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They have a great nipple shield that actually changes colors. And it’s not clear, like all the other ones and you know how we feel about that. If you want to have your very own Ceres Chiller, please go to the link in our show notes and use code MILKMINUTE15 at checkout. That’s MILKMINUTE15 for 15% off your Ceres Chill products. Enjoy.
All right. I hope you guys enjoyed that episode. I hope you got some good tactical advice and at least kind of figured out where you are in the spectrum of breast refusal, bottle preference, nursing strike. At least now, you know, you don’t have a lazy baby. You have a smart baby. And we’re gonna give an award today to Alyssa P from Connecticut.
So Alyssa says I never had a breastfeeding goal, just like I never had a birth plan. In both instances my goal was to keep us both alive and mostly sane. My son, however, chose my breastfeeding goal himself. He stubbornly and actively refused a bottle for over eight and a half months. Even after I returned to work when he was 16 weeks old, he would hunger strike all day at daycare and nurse all night.
I was exhausted and at times beyond frustrated but I had no choice but to keep on trucking. We got to a point where I said to my husband that I desperately needed a vacation. And at that point I chose to change the way I viewed my journey. I figured nursing would be easy on a plane to conveniently feed the baby, especially on takeoff and landing.
So I was determined to keep going until we went on our trip. Here we are celebrating at the airport before our return flight with some much deserved beers. He’s turning 11 months next week and now I have made my own goal to breastfeed for a year when at one point I felt trapped by breastfeeding. Kudos to all the moms who do anything in their power to keep their babies fed, especially at the babies who are extra particular in their menu selections.
Awesome. You’ve done such a great job. Yeah, that’s incredible. And I love that you just changed your goals. You know, you’re welcome to change your goals as many times as you need to. Absolutely. Well, Alyssa, we’re gonna give you the Nocturnal Nourishment Award. Yeah. You’re getting the Nocturnal Nourishment Award since your baby would strike all day at daycare and then nurse all night.
Absolutely. And okay. Don’t normally give two awards, but something really special happened after we planned this episode that I just wanted to give like a quick shout out. Okay. You’re looking at me like I’m crazy cause I didn’t tell you about this before. So one of our patrons reached out to us, Katie, and she basically just asked the question that this episode is answering, you know she had a three month old who had not latched since he was two weeks old.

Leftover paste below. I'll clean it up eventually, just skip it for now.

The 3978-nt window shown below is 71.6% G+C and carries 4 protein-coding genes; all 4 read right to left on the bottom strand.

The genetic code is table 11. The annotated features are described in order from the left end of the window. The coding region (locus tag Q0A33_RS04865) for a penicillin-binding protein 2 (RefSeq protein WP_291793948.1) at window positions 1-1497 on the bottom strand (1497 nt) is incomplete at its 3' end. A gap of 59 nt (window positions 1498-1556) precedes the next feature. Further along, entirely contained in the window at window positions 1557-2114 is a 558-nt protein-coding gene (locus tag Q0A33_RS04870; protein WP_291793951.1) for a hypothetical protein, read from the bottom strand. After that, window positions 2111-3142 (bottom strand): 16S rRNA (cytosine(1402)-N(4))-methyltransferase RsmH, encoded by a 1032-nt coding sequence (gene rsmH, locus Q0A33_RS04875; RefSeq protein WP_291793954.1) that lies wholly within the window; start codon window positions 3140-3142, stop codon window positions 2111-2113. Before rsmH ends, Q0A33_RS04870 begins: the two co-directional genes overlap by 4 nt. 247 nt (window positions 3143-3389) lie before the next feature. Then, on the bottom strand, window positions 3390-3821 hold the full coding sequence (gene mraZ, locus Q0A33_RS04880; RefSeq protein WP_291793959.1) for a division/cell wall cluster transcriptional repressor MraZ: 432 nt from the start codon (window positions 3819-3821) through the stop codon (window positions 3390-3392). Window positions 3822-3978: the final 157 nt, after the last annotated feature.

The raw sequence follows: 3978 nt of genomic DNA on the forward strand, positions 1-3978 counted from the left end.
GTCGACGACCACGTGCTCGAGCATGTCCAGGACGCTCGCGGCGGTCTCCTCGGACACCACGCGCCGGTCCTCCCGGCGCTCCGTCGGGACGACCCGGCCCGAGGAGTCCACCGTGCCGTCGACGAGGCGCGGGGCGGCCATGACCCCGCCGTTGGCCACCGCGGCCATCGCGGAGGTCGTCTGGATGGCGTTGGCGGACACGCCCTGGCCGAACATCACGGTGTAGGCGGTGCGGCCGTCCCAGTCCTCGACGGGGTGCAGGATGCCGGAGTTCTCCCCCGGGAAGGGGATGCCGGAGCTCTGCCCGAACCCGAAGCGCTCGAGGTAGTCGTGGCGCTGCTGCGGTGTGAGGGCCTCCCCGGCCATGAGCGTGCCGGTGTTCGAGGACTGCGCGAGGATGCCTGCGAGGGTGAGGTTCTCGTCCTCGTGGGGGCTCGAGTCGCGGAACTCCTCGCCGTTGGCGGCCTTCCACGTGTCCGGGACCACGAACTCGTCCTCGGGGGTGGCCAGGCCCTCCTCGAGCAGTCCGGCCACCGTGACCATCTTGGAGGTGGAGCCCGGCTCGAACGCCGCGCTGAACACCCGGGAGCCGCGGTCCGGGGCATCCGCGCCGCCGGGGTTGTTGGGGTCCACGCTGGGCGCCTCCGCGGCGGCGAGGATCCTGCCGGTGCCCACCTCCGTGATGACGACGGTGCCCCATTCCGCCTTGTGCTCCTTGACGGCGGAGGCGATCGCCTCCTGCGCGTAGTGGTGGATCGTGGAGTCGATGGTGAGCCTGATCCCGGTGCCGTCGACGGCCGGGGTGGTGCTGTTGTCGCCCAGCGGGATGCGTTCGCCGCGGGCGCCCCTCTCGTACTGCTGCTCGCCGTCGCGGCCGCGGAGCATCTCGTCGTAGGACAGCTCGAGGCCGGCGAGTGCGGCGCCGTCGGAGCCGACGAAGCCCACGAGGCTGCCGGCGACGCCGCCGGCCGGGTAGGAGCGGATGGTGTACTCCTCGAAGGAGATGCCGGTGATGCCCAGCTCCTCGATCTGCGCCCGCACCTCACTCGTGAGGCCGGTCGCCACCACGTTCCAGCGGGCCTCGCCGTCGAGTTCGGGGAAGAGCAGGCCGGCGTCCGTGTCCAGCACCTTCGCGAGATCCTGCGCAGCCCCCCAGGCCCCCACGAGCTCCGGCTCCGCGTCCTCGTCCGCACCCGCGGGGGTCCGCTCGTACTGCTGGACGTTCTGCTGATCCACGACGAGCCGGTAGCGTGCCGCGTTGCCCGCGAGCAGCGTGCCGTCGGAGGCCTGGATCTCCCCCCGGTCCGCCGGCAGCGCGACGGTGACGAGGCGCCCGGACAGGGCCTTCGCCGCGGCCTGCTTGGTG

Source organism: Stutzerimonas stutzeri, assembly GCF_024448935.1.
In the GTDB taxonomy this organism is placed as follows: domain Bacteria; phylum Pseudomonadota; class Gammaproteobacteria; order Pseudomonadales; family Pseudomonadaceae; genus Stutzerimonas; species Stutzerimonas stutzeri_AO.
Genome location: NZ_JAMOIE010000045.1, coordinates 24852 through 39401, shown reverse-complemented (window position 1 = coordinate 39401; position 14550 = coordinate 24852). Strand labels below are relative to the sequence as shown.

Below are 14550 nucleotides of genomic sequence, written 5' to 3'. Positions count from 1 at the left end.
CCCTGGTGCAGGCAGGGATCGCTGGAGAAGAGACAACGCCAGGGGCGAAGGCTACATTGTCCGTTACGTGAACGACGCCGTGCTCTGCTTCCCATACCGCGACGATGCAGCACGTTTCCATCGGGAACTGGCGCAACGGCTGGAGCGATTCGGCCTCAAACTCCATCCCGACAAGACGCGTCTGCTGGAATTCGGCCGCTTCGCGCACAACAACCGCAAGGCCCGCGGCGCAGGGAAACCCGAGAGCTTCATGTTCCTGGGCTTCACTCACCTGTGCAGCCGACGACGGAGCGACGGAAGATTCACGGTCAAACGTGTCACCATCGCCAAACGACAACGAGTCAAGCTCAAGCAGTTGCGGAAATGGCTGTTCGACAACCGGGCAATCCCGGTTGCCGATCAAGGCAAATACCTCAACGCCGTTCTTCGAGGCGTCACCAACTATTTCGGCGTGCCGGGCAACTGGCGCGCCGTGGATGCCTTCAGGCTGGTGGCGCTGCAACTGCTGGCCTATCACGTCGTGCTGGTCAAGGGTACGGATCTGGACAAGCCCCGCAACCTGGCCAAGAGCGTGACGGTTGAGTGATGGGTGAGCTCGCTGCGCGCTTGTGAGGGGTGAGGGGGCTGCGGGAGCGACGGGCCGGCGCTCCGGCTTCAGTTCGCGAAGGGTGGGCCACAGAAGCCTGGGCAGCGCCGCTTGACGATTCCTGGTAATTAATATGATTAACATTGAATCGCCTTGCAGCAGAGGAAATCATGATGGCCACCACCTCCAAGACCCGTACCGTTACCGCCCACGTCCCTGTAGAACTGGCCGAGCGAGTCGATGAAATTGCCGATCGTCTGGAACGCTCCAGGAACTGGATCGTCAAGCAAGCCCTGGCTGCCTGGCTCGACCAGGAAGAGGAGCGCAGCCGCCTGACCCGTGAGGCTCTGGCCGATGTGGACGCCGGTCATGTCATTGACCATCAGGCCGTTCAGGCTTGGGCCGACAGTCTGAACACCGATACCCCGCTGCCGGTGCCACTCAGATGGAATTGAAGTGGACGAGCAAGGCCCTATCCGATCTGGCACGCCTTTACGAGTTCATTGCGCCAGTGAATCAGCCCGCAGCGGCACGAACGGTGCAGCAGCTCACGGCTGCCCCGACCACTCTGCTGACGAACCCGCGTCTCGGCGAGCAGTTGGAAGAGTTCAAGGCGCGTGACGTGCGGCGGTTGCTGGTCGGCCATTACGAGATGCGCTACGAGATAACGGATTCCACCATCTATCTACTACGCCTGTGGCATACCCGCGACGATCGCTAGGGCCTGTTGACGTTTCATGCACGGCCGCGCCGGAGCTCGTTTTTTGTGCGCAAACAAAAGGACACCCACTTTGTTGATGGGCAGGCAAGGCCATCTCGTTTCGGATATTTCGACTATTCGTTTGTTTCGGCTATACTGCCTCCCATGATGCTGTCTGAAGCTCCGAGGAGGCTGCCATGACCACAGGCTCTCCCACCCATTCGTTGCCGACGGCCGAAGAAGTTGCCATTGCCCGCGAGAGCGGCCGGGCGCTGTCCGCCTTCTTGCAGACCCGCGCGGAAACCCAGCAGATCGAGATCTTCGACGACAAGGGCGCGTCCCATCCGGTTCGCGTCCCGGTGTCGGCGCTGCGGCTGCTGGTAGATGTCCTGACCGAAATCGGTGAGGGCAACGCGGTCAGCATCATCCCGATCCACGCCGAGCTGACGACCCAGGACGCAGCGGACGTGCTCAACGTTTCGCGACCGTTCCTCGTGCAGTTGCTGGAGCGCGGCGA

And so I was like, oh yeah, we’re gonna do this episode. Let me just like, give you a couple pointers. It might happen. It’s never too late. You know, whatever. Stay positive. Here’s like five things to try. And what I said after is I was like, Hey, and you know what? Just try, like without a plan, just go right now and try to latch.
You never know what’ll happen. Immediately that baby latched. You’re a witch! Yeah, she said she tried latching him for each feeding that day and he latched right away every time. What? See! I’m telling you; kids are weirdos. Don’t assume it’s the new reality. Just assume it’s a weird blip in the matrix.
Yeah. And so I just wanted to share that because that is such a success story and unexpected, right? Sometimes it’s not as hard as we made this entire episode to be. Yeah. Sometimes it just works. And you might be surprised. All right. We’re gonna give you the Low Pressure Latch Award, Katie, because you just made it look easy.
Yeah. That’s amazing. Good job. Yes. All right. So don’t be afraid guys. Don’t be afraid of rejection either. Just get after it and see what happens. Okay and we’re gonna close out with an apple review from Carly Marie Whit. The title is Learning So Much. I am learning so much. I’m five months postpartum and this podcast is teaching me more than my doctor and lactation counselor. Thank you ladies.
You’re welcome. I was just, we were just talking about this the other day. Heather’s was like, we basically created like 150 CEUs already. Yeah. Yeah. Oh, well, welcome to the conference. The Milk Minute conference. Except there’s no time limit or fee, so enjoy. Yeah. Enjoy. And thank you for listening to another episode of the Milk Minute podcast.
Absolutely. You know, the way we change this big system that just does not work to serve new parents is by educating ourselves, our friends, our family, and our healthcare providers about lactation. If you found value in this episode that we produced for you today, you can show us some love by joining our Patreon. And there’s different tiers available to you, depending on what you’re into.
So anywhere from $1 to $20 a month with a yearly discount and all kinds of merch and free handbooks and live Q and A’s quarterly and messaging features with us. Mm-hmm. And, you know, obviously for $5 a month and more, you can get ad free and early access to episodes. And we are happy to do that for all of you.
It’s the joy of our life. Absolutely. Thank you so much for supporting us and listening to our content. Have a great, fantastic low pressure latching day. Bye.